Stohr visited several waste disposal sites near Beni Suef governate and
Lake Qarun and Wadi Rayyun in the adjoining Faiyum governate to observe
and discuss problems. During the visits, Stohr and the BSU professors
discussed how some of the waste management problems were met in the
United States as well as strategies under consideration in Egypt. These
sites were visited or observed:
• sewage waste composting site
• medical waste incinerator
• village damaged by catastrophic flooding
• foundation problems from sewage treatment and discharge
• municipal solid waste landfill
• cement plant waste dump
• agricultural and sewage discharge to Lake Qarun and Wadi Rayun
• Ain El Shaeer Springs, which discharges warm alkaline water
The Dean of Commerce, as well as other professionals, described the problem of airborne cement kiln dust as the worst problem facing the area. Waste cement is dumped and insufficiently contained by earthen cover only to be wind eroded during the khamsin winds to become an air pollutant.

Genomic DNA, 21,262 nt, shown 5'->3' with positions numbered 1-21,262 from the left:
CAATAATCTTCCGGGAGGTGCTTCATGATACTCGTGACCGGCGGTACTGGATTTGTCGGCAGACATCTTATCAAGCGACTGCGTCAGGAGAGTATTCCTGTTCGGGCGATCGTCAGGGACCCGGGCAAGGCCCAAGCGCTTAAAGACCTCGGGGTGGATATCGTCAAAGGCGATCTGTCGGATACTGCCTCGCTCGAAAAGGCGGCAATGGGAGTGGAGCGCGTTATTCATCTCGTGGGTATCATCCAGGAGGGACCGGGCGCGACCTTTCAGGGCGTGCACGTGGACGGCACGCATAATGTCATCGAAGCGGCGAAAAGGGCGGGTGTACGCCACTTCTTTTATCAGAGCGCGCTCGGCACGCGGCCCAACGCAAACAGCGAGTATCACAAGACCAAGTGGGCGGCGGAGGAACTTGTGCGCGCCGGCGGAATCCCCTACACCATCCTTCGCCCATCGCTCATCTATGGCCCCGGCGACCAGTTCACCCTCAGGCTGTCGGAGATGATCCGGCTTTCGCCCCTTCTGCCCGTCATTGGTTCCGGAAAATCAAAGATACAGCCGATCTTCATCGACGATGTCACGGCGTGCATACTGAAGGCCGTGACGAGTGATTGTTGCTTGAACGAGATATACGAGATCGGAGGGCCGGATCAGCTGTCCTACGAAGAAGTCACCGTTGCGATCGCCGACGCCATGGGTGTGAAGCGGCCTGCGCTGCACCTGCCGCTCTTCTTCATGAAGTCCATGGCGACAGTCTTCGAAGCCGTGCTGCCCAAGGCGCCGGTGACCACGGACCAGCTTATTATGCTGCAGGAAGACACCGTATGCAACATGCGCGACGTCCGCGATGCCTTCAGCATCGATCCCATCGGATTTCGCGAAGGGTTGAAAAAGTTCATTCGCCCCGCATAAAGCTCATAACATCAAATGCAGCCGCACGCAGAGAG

Finally, Stohr met with Dr. Mohamed Youssef, President of BSU; Dr. Hany Hamdi, Dean of the Faculty of Science; and Dr. Gouda Abdel-Gawad, Chair of the Geology Department who asked about developing a memorandum of understanding with respect to student exchange, collaborative research, and perhaps teaching. Discussions are currently under way between BSU and the University of Bergen, Norway. The BSU operates its own field camps and trips in the Red Sea Mountains and in the Sinai Peninsula. (Contact: Chris Stohr)
National Science Foundation Workshop on Rift Initiation and Evolution